Second Assignment Due on April 15

                                     April 15
                                Boston in the 1960s
Reading: Lukas, Common Ground
      Masur, Soiling of Old Glory


                                         April 22
                                     The Busing Crisis
Reading: Lukas, Common Ground
      Masur, Soiling of Old Glory
       Note: April 25 is the last day to drop a class for a WD grade; no refund!

                                    April 29, May 6
                              Building Another New Boston

                                   Paper 3 Due May 6


                     May 13: All revised work must be turned in.


                            Writing Assignments
Ungraded assignments: Every other week, you will turn in a one-page reflection memo
on what you have been reading, seeing, or thinking about. These memos will not be
graded, but either one of the graders or I will comment on it. You can expand these
thoughts into a longer essay, and at the end of the semester I will take into account the
fact that you have (or have not) submitted these papers when I calculate your final grade.

You will also have the opportunity to post these papers on the course web-site, under the
discussion section. Your classmates will be able to make comments, and you will be able
to post comments to their papers.

Assignment #1. Choice: Either visit an historical site, and write a 4-6 page evaluation of
how it presents its story; or read one of the assigned books and write a 4-6 page
evaluation of how the author presents his story. Draft Due on February 25. Paper Due
March 25

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     HIST E-1632/W                         The History of Boston
         Tuesdays, 7:40 to 9:40 p.m., Maxwell Dworkin Room G125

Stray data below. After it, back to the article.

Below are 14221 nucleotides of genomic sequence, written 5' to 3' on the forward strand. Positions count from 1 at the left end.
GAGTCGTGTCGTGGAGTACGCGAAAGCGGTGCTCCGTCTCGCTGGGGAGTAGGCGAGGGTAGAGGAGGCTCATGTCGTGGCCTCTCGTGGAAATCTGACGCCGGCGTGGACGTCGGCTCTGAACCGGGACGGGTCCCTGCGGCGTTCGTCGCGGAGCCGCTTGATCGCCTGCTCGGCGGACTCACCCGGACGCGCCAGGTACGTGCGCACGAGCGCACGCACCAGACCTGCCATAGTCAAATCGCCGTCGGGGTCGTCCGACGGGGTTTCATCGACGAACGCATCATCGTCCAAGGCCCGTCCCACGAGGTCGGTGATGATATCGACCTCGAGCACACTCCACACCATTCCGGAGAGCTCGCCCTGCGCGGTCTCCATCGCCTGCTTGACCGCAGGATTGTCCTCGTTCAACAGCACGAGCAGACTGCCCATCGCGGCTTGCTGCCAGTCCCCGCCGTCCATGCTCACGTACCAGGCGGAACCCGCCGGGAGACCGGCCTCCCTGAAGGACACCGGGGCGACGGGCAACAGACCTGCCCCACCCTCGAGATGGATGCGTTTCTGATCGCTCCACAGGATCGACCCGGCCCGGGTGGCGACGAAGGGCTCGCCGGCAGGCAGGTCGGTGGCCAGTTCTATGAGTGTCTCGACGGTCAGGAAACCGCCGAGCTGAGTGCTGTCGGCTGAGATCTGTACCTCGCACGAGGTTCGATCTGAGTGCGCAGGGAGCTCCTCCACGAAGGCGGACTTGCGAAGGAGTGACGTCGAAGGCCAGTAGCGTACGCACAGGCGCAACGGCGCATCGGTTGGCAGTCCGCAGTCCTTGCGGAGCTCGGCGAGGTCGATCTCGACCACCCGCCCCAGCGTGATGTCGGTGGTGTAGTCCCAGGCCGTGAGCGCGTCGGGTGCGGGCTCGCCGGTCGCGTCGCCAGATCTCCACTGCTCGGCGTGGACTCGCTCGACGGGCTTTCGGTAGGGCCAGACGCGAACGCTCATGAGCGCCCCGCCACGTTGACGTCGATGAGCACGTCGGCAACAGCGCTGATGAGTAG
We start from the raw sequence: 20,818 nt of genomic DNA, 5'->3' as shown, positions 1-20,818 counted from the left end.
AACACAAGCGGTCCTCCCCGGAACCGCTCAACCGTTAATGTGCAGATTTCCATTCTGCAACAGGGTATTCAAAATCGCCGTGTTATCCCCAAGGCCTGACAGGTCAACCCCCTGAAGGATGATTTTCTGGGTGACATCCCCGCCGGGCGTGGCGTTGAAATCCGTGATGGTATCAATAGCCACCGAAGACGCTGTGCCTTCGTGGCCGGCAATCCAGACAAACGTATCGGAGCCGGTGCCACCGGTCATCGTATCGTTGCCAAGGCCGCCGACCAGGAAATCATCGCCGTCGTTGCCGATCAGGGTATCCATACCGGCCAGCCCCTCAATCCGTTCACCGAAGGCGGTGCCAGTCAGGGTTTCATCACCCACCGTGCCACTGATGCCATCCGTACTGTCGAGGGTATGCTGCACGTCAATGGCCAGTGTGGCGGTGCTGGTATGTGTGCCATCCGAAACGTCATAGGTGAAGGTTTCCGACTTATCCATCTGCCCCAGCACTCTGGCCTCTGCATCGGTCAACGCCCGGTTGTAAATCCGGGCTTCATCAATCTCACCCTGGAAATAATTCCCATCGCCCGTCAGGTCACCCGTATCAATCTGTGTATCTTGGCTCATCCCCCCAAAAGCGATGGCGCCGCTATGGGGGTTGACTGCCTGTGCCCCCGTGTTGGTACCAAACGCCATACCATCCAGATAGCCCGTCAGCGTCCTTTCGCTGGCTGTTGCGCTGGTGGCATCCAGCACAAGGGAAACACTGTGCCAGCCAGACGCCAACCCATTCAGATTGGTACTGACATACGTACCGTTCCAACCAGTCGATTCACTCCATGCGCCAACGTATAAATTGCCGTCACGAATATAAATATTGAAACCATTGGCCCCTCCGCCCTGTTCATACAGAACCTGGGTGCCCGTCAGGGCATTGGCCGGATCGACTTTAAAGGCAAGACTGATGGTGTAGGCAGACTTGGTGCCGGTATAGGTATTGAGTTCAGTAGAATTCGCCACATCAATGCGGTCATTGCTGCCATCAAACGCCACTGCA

Harvard University Extension, Spring 2014



Assignment #2. Choice: Eminent Bostonian, Person or Monument. Either write a 4-6
page profile of a Bostonian, with an annotated bibliography of sources (including books,
articles, web-sites), indicating the person’s importance to the city; or a 4-6 page
evaluation of a Boston landmark, indicating both what it represents, why it was built, and
by whom it was built, with an annotated bibliography of sources. Due April 15.

Assignment #3: Boston Fact or Fiction. See below. Due May 6.



                       Neighborhood History Option
 You may substitute this assignment for two of the other papers. Choose a Boston
neighborhood, and using all the available sources (neighborhood historical society, on-
line sources, books) write a 10-14 page essay on the neighborhood. This assignment
may substitute for two of the others, though you must inform me that you are doing this
by March 15.      Paper Due May 6.

                             Special Assignment
This semester students will have the opportunity to do a project involving original
research or archival work. Any of these assignments may be used in substitution for two
papers. If you are interested in one of these projects, or if you have another
neighborhood or Boston history project that intrigues you, please consult with me as soon
as possible!

East Boston. The East Boston neighborhood has a rich history, but unfortunately not
much has been done to research or write it. You will have the opportunity to work with
members of the East Boston community in researching and writing the neighborhood
history, and finding areas of collaboration.

Revolutionary Boston. The Revolution began in Boston. The Freedom Trail
Foundation has a standard guidebook, which is in need of revision. You will work with
staff from the Freedom Trail Foundation in researching and writing new copy, and in
preparing short articles for their newsletter.

The West End Museum. The West End Museum on Staniford Street preserves the story
of the people of this neighborhood, which was demolished as part of the urban renewal
craze of the late 1950s and early 1960s. Students in this class have played an important
part in shaping the Museum over the past years, and you will be able to join them.

       If you chose to do one of these assignments, let me know by February 11.



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      HIST E-1632/W                                The History of Boston
           Tuesdays, 7:40 to 9:40 p.m., Maxwell Dworkin Room G125
                                 Harvard University Extension, Spring 2014



                                      Boston Fact or Fiction